European and International Orientation (EIO) is often an aspect of bilingual education that teachers find difficult to integrate with their subject. For example, some aspects of the EIO rubric are rather abstract, and the rubric does not offer concrete examples of its criteria put into classroom practice.
Of course, for some subjects (for example: social studies, geography and history) incorporating EIO can be as straight forward as identifying the relevant content of their subject. At some schools the approach has been to teach EIO as a separate subject. But what about other subjects in the curriculum? How does a science teacher, for example, add an international dimension to their lessons?
In order to try and offer teachers a concrete approach that includes examples for actual teaching practice for how to EIOfy a lesson, we have come up with four EIO teaching strategies. We would say that potentially every subject could use at least one of these.
Strategy one: Experiencing an aspect of another culture
This strategy is about finding lesson materials or ideas for lesson activities that use or adapt something from another culture. Physical Education teachers in the bilingual stream often offer a good example of this when they give their learners the opportunity to try out sports from other countries (for example, here in The Netherlands there has been a successful cricket league set up between bilingual schools). How about other subjects though? An example we’ve used in workshops is of games from other cultures that a maths teacher can use for teaching particular topics. For example, how about getting the pupils playing the ancient Chinese game of Nim as an idea for learning about calculating probability?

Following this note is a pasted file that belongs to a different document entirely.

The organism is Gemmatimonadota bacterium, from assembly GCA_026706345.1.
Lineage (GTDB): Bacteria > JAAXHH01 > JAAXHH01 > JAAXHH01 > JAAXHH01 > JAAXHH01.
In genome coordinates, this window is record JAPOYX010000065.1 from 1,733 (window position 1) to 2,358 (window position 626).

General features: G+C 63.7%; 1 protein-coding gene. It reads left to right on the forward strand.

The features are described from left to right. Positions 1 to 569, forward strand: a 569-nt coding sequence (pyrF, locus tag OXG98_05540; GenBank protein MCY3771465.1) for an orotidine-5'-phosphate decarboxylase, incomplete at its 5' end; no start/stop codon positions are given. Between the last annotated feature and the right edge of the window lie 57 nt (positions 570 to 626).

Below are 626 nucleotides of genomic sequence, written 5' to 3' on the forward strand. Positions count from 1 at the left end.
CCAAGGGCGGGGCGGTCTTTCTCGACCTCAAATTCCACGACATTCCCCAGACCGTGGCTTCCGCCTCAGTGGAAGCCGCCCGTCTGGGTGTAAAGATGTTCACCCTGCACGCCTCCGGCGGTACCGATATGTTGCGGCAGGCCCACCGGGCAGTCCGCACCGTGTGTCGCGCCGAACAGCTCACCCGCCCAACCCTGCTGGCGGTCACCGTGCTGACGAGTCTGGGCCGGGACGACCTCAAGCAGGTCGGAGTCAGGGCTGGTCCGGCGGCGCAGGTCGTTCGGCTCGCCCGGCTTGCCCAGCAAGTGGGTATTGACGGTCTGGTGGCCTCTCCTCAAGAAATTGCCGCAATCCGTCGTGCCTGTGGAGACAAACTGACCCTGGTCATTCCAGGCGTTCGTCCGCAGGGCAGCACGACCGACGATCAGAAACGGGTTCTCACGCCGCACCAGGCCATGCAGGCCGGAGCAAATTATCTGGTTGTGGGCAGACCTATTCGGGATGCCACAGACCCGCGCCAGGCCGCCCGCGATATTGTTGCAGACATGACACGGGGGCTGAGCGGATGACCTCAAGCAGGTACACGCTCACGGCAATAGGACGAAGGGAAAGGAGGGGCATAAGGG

Strategy two: Experiencing how to resolve conflicts and negotiate solutions
With this approach learners are given co-operative learning or small group tasks, in which they need to work together to complete a task or solve a problem. The point is to also have the pupils focus on the ways they work together, and to encourage them to make explicit for themselves the different skills involved. A teacher needs to also draw attention to the link between these types of task and the international projects and/or exchange trips that learners will probably also participate in as part of a CLIL programme – the same skills that they use in the classroom for working together will then need to be applied in an international setting.
Strategy three: Learning about multicultural and intercultural content
This strategy is possibly the one that is the easiest to connect to the EIO rubric, and the rubric itself does offer some indication of ideas for lesson content. But teachers can also use the idea of EIO as a launch pad into a range of related topics – such as human rights, sustainable development, and citizenship – that all subjects in the curriculum could potentially connect with. These topics could then become the focus for cross curricular projects that different subjects contribute to.
Strategy four: Looking at something from another (cultural) perspective
With this learners are asked to experience another or alternative (cultural) perspective to their own. Role playing activities are a good way to explore this strategy, coming up with controversial topics for discussion, for example, and then giving pupils a particular role to play in that discussion that could be related to a different cultural perspective to their own. Another example we used in a workshop was a poem written by a refugee in the UK, in which we took out some key words and asked the participants to complete the poem themselves (thus putting themselves into the position of the poet). They were then asked to discuss what they thought about the person who wrote the poem (cultural background, age, gender, job etc.) and were often surprised to then discover the difference between their own assumptions and the truth.
Taken together what these four strategies show is that implementing EIO is an approach that can involve knowledge and understanding of subject content (and which can potentially be linked between and across different subjects) but also a range of skills that different subjects can also work with.
We’d be interested to know what teaching ideas other people have in relation to any of these four lesson EIOfying teaching strategies. Or indeed any thoughts on adding an international aspect to CLIL in the classroom.